It may be the week before Christmas, but Tuesday’s Nacogdoches city council meeting scheduled an unfortunate, bitter showdown between neighbors.
The source of strife: whether to rezone a Garner Street home–mere yards from the hospital parking lot–from “residential” to “medical.”
Representing the affirmative side was the homeowner, a short woman with a heavy twang who appeared nervous and saddened to be begging for relief.
“Our home has been on the market for several years. We’ve accepted offers that did not go through,” she explained in frustration.
“We have been approached by a cardiologist who is wanting to purchase our property and make it his office,” she said, adding that he was “a highly trained, kind, and caring person….No selfish or self-serving motivation.”
Her hand shook and she murmured “sorry” as she scanned the scattered paperwork on the lectern. “Could Mr. Wood speak about the property values?”
Mayor Shelley Brophy nodded sympathetically. “I would allow a brief statement.”
The supportive witness took the woman’s place. “They need to sell their home. When somebody offers you 15 percent more than what you’ve been saying–the only stipulation being the zone change–you have to pursue it,” he drawled.
“I was worried about her getting through this. It’s real emotional for her.”
The final speaker on the woman’s side was unmistakable: bald, bespectacled, and wearing robin’s egg blue scrubs, he was undeniably the aforementioned cardiologist.
“The key thing about this property is the proximity to the hospital,” he explained in accented English. “There’s a patient coming with a heart attack, you attend them and take care of them.”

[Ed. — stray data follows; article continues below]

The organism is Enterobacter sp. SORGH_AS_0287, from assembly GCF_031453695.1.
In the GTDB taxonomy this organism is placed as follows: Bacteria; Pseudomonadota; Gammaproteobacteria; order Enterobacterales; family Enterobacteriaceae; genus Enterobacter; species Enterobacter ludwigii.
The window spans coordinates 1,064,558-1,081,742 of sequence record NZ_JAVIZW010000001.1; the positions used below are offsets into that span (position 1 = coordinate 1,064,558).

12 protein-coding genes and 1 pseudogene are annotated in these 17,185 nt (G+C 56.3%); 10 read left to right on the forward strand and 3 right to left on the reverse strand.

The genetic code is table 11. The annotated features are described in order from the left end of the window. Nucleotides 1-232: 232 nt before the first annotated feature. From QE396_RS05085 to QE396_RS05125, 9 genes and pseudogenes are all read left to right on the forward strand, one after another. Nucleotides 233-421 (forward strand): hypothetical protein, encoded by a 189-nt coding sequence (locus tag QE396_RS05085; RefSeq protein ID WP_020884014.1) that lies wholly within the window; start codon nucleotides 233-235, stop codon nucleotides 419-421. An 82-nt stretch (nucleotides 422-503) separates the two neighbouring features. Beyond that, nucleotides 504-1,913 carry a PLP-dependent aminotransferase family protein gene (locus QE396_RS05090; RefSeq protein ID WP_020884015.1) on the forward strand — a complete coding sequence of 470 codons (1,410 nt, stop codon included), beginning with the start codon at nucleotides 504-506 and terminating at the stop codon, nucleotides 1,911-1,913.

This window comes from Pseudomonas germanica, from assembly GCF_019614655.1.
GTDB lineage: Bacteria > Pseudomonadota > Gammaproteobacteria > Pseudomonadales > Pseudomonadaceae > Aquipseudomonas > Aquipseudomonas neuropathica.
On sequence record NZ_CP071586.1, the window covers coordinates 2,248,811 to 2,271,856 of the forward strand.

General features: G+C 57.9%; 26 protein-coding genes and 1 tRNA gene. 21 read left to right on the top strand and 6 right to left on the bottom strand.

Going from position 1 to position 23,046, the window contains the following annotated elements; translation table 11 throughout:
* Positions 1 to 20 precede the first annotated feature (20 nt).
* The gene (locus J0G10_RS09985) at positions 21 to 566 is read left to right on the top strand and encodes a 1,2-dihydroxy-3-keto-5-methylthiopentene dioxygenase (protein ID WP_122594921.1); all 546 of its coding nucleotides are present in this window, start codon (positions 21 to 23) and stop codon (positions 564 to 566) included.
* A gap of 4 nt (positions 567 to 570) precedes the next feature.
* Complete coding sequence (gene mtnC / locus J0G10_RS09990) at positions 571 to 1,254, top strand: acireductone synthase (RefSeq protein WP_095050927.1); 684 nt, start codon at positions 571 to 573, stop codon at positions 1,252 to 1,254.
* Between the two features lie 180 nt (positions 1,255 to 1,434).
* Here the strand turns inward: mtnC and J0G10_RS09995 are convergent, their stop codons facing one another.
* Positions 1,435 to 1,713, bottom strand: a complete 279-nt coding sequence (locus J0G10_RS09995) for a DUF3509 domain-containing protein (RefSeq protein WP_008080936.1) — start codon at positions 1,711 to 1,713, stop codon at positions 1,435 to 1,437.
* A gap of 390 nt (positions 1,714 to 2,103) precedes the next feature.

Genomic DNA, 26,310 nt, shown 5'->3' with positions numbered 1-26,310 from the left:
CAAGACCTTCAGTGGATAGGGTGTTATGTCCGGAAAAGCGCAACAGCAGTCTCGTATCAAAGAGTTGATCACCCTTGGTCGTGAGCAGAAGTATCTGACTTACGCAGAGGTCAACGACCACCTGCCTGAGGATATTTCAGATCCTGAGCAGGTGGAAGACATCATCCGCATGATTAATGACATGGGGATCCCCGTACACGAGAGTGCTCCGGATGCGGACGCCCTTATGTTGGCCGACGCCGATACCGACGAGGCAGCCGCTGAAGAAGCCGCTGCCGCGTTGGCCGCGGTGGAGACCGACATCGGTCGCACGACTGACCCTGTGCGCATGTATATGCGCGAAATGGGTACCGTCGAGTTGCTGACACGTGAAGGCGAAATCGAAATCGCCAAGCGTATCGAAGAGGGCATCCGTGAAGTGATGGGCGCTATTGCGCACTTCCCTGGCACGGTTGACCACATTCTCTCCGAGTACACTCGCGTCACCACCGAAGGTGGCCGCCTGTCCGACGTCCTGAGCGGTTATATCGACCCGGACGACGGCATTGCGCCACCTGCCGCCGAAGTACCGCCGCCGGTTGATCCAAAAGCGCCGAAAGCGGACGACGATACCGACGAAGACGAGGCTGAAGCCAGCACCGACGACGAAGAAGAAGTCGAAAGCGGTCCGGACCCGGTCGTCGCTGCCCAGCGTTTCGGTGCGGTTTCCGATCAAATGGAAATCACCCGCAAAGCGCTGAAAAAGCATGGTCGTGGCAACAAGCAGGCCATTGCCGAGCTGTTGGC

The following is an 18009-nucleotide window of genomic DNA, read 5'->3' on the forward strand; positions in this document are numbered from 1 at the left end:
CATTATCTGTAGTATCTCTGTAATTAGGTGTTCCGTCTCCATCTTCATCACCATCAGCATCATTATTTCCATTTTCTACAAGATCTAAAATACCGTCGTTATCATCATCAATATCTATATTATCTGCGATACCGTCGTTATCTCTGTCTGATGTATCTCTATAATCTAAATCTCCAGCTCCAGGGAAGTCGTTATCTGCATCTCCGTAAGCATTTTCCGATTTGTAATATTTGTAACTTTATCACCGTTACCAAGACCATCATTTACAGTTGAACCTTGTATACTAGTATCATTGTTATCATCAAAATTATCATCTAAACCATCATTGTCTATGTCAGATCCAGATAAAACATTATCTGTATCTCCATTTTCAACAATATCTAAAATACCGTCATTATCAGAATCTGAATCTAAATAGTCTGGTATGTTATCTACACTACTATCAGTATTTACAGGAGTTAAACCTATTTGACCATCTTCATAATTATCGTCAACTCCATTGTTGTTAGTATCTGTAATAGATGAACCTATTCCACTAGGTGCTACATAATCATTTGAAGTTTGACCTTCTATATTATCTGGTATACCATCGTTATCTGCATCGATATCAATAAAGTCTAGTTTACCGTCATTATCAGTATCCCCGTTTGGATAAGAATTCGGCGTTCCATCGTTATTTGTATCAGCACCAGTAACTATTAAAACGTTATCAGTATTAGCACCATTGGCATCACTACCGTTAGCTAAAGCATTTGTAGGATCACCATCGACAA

Brushing aside traffic concerns, he gestured widely while elaborating upon the simple math. “I see 12, 15 patients a day, three days a week over an eight-hour period. Which means two cars coming and going an hour. That is NOT a traffic increase.”
Stepping up in opposition was a steady stream of neighbors on Garner Street, deeply disturbed about the decay of safety, the rule of law, and the moral fiber of the neighborhood.
A woman with long, dark hair and glasses appeared torn. “I have a lot of sympathy for the Morgans. I consider them friends. They’ve been neighbors for a long time.” She hesitated but for a moment. “For the greater good, please preserve our neighborhood.”
“We have two very small children,” a young mother pleaded. “We purchased this house with the vision of raising our little girls on a nice, quiet residential street where our children could play safely. It would absolutely destroy the integrity and appeal of Garner Street.”
“Apartments, offices, ambulance, hospice, nursing home, psychiatric hospital, boarding house, halfway house, or cemetery,” another man rattled off a list of boogeymen allowed by this “medical” rezoning.
Having sat quietly for half an hour, the council leaned forward to make an uncomfortable decision.
“I’ll make a motion to deny the zoning change,” Council Member Garth Hinze offered bluntly.
“Doctor, you’re very well respected around town,” he addressed the cardiologist, then turned to the homeowners. “I feel your pain. But for the greater good…that’s why I voted the way that I did.”
“Mr. Norton, do you have comments?” Mayor Brophy turned to her left.
“I don’t have any comment.” Council Member David Norton wrung his hands and muttered quietly: “I’m a little surprised.”
With that, the vote was 4-0 to deny the doctor his office and the homeowner her sale. But the “integrity” of Garner Street? Mostly in tact.
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